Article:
• Environmental – Are changes in their surroundings triggering? Assess the space. Is it too noisy? Might they find the temperature uncomfortable? Is it dark or cluttered?
  • Social – Are they bored or isolated? Are they overwhelmed by too many people around them? Do they feel as if their care provider is moving too fast, ignoring them or showing impatience?

Multiple factors can contribute to your parent’s behavior. Use your observation skills to help narrow down causes. Rule out pain first.

“A lot of people who are angry or scream are in pain. Something’s hurting. Pain is the most underdiagnosed symptom in people with dementia,” says Schneider.

Check for infections such as a urinary tract infection (UTI), which can cause discomfort and worsen dementia symptoms.

Focus on feelings, not facts. If your parent believes they are in another time and place, go along with it. When you live in their moment, it may be easier to find the meaning behind their words or actions.

“A woman in our community would often wander off. We learned that she – like my grandmother – always kept her purse by her side. She needed her purse,” says Schneider.

“Once we gave her a purse, the behavior improved. We even put fake money and coins inside. She felt secure and safe at that point. If anything happened, she was ready. Small things like that can address an unmet need.”

Redirect their energy to diffuse agitation. If your parent is suddenly agitated and shouting while around people or during an activity, they may feel overwhelmed. Try moving to a quieter spot and play music for them.

Overall, make it a habit to exercise the highest level of empathy possible during an outburst. You have the cognitive functions to regulate your emotions, control your body and communicate your needs to the world, your parent does not. Practice patience with your parent and yourself. Some unmet needs are obvious, others take time to figure out.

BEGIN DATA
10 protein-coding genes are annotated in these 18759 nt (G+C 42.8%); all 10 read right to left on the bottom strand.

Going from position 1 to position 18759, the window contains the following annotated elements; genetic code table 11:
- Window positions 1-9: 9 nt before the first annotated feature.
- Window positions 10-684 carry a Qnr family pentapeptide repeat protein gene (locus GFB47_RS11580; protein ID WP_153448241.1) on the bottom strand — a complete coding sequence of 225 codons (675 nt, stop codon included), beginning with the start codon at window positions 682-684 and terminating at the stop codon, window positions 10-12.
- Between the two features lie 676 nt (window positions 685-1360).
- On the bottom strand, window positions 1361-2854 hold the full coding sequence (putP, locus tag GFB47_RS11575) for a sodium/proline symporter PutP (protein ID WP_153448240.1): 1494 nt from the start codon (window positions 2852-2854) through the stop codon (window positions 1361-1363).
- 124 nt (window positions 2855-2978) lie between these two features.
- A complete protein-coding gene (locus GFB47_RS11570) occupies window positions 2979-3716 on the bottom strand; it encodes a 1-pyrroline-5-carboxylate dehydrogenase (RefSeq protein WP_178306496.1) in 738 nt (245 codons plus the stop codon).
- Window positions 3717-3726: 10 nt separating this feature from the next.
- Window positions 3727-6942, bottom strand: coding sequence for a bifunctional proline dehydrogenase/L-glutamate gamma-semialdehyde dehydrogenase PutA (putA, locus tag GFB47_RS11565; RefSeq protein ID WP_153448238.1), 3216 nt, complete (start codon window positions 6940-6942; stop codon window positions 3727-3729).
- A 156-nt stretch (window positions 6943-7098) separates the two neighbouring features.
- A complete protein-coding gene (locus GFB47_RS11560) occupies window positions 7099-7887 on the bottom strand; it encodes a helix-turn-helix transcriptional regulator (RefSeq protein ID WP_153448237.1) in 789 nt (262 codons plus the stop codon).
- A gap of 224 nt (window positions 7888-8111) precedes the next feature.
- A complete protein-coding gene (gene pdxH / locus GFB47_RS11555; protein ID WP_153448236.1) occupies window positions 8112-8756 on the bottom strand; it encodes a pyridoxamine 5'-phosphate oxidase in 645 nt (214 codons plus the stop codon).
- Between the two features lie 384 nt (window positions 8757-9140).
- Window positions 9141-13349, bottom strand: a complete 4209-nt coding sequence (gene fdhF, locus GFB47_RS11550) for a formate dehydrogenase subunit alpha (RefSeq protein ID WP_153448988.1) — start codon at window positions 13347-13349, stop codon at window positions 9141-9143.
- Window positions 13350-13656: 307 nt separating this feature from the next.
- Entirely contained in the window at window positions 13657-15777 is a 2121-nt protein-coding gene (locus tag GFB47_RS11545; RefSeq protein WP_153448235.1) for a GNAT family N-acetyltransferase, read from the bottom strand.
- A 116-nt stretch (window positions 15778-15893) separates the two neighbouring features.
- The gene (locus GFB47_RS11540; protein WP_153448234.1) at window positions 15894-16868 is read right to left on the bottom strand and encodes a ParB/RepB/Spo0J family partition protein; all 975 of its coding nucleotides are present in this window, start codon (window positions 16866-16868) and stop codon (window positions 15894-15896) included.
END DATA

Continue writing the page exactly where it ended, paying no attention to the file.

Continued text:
How do I cope during difficult moments?

There is an undeniable pain and grief that comes when you no longer recognize your parent because of dementia. What is the best way to help your parent and – equally as important – how do you help yourself?

If your parent with dementia often reacts combatively, or you’re overwhelmed by their anger, it’s okay to step away. Make sure, above all else, that both you and your parent are in a safe environment to avoid harm. Don’t try to restrain them. If you do need to call 911, make sure to notify emergency responders that your parent has dementia.

Replacing the main caregiver – even if that caregiver is you – may be the appropriate intervention for ongoing anger.

“They recognize that their son or daughter, who they used to take care of, is now taking care of them. It might be time to bring somebody else in to provide care. There’s nothing that you’re doing wrong,” says Schneider.

Lean on your support system when you can. Beware of caregiver burnout, and consider counseling when your own emotions are too overwhelming to manage alone.

We’re here to help

We understand the complicated dynamics of caring for those with dementia and how they impact the relationship between parent and adult child. It isn’t easy. We can point you in the direction of support groups, counseling and other senior care resources available for families coping with the effects of dementia and Alzheimer’s disease.

If you’d like more information about the ways we can help – from geriatric care managers to short-term stays – we’re here when you need us. Find your local memory care community to get in touch with our staff.

Our Guide to Determining the Cause of Your Parent’s Anger (PDF)